SACRAMENTO — A Republican congressman from California has reignited the fight over a Clinton-era plan to ease the human imprint on Yosemite Valley, saying it too greatly favors the environment over visitors.
Rep. George P. Radanovich (R-Mariposa) introduced legislation this week that would block National Park Service plans to slash day-use parking by one-third and encourage the public to swap private cars for clean-air buses to reach the valley.
The measure (HR 2715) also would scrap an environmental restoration effort along the Merced River. The Park Service plan calls for returning to nature two abandoned riverfront campgrounds wiped out by flood six years ago. Instead, Radanovich proposes that the Park Service at least partially reconstruct the campgrounds so more visitors can stay overnight in Yosemite Valley.
Radanovich said the bill, which was expected to be debated next week by the parks subcommittee he chairs, sought to strike a balance between protecting the park and assuring public access to one of America's most cherished natural treasures.
"This bill will help preserve the character of Yosemite while making it more accessible for the people that the park was created for," Radanovich said Wednesday. Environmentalists countered that Radanovich's measure would virtually undo the Yosemite Valley Plan, which appeared to be a done deal when it was approved in December 2000 after years of debate and thousands of public comments.
"This will cut the heart and soul out of the Yosemite Valley Plan -- habitat restoration being the heart, parking and vehicle reductions the soul," said Jay Watson of the Wilderness Society. "These changes would leave the plan a hollow shell."
Watson said efforts to rebuild the Upper and Lower River campgrounds, which once provided about 350 campsites, would undo efforts to restore the mix of riverbank flora, meadows and oak woodland trampled during a century of public use.
Junking the transit proposal, he said, would leave the valley teeming with cars, particularly on busy summer weekends when traffic can approximate the maddening gridlock of Los Angeles during rush hour.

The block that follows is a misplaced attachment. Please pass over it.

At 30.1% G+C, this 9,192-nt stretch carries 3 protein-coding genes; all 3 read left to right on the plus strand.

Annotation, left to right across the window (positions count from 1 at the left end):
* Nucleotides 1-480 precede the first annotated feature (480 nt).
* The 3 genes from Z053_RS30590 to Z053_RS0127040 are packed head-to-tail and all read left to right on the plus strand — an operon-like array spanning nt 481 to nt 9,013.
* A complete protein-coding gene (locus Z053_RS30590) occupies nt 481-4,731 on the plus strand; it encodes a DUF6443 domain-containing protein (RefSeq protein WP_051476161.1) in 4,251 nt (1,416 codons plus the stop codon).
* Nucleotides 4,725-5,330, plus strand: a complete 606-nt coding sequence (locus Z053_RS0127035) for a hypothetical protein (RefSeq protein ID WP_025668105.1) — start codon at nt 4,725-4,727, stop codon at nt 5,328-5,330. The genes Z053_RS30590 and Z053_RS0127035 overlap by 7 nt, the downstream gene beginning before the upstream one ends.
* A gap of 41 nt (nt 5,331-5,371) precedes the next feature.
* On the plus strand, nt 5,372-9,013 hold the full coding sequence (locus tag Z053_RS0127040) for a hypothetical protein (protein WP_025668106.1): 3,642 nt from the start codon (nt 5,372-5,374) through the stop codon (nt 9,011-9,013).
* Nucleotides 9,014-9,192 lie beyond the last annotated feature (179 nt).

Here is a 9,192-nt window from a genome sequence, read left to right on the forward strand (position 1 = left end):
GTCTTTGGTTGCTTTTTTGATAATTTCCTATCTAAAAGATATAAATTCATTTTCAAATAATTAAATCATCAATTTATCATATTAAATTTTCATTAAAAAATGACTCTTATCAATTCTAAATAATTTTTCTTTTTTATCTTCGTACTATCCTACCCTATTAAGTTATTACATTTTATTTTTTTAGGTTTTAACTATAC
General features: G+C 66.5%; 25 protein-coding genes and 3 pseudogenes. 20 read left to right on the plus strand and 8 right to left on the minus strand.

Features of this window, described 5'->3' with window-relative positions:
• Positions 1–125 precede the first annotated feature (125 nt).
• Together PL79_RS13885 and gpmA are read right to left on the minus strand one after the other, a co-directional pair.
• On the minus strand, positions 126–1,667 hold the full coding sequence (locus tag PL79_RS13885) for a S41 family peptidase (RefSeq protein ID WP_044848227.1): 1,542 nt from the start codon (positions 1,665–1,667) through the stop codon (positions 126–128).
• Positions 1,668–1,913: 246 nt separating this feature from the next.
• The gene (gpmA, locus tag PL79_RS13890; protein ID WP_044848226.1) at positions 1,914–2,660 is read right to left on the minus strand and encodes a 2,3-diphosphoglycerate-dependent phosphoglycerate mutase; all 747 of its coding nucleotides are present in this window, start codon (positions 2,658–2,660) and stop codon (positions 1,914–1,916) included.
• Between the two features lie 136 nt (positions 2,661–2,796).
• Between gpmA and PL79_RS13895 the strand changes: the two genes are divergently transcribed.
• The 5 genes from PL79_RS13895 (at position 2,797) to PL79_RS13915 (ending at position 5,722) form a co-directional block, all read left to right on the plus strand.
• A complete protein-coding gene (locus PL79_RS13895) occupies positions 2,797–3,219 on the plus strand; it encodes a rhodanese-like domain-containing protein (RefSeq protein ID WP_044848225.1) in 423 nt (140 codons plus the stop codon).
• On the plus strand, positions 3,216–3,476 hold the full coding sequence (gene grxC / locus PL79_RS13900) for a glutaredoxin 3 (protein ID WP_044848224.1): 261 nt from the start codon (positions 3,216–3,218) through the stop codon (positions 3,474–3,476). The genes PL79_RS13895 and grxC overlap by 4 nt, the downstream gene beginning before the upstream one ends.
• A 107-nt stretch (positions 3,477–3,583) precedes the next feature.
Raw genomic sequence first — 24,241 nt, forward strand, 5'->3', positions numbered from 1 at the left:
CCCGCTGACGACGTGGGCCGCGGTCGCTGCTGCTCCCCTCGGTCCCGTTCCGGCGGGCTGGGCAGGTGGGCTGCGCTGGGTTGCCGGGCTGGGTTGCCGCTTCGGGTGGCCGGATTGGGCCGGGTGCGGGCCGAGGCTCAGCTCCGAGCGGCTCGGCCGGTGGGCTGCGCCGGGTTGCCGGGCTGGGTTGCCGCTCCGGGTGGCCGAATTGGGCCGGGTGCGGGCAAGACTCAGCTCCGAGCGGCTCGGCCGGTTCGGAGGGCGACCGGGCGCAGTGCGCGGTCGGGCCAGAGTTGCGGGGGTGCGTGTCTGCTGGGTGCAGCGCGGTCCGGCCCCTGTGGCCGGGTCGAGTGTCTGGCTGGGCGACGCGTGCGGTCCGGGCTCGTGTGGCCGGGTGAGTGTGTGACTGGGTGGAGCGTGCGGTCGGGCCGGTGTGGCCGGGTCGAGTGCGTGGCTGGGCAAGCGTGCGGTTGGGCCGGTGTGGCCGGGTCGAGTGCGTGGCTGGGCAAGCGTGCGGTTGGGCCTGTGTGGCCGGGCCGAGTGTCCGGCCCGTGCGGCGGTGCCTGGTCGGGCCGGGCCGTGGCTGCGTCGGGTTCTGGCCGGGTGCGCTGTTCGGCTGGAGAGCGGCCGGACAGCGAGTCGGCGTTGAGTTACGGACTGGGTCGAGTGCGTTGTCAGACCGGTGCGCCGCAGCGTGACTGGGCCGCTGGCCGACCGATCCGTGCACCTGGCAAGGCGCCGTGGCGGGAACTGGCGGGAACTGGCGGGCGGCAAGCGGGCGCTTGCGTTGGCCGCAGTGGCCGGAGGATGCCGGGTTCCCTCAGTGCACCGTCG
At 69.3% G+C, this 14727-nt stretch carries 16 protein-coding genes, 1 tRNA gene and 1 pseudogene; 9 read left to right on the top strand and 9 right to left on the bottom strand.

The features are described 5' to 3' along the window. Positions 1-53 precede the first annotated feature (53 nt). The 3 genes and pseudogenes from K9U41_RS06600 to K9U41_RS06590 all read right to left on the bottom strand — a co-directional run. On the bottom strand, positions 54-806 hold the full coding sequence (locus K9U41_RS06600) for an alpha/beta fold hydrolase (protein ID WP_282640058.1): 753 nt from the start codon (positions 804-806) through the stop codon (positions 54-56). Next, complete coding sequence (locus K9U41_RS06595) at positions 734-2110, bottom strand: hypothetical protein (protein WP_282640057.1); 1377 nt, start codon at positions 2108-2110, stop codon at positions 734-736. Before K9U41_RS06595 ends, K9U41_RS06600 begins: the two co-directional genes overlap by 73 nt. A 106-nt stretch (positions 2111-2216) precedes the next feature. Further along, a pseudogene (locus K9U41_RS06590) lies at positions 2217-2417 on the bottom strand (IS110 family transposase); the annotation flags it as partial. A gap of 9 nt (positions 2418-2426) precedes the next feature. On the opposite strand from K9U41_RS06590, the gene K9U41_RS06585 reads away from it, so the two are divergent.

Radanovich said such concerns had been overblown.
He wants to see a 150-foot buffer along the Merced River, but allow construction of about 144 campsites beyond that line of demarcation. An additional 200 campsites could be established outside the valley to help offset the spaces wiped out by the 1997 flood, he said.
As for the ballyhooed shift to a transit system that would ferry most day-use visitors into the valley, Radanovich said it simply wasn't warranted. He said several planned improvements in the valley's road system would be enough to stem problems for the foreseeable future.
Instead of a 550-slot day-use parking lot called for by the Yosemite Valley Plan, Radanovich wants parking for 1,200 cars. If attendance swelled as expected in the coming decades, the Park Service could investigate other solutions, Radanovich said, suggesting that "the time will come, maybe, when it might be feasible to put a monorail into Yosemite."
Radanovich's legislation was greeted warmly by activists mounting a last-ditch fight against the valley plan. The Yosemite Valley Plan has struck a chord of discontent among some merchants and residents in the park's gateway communities. They fear that it would prove yet another blow to park attendance, which has been on the decline since 1996.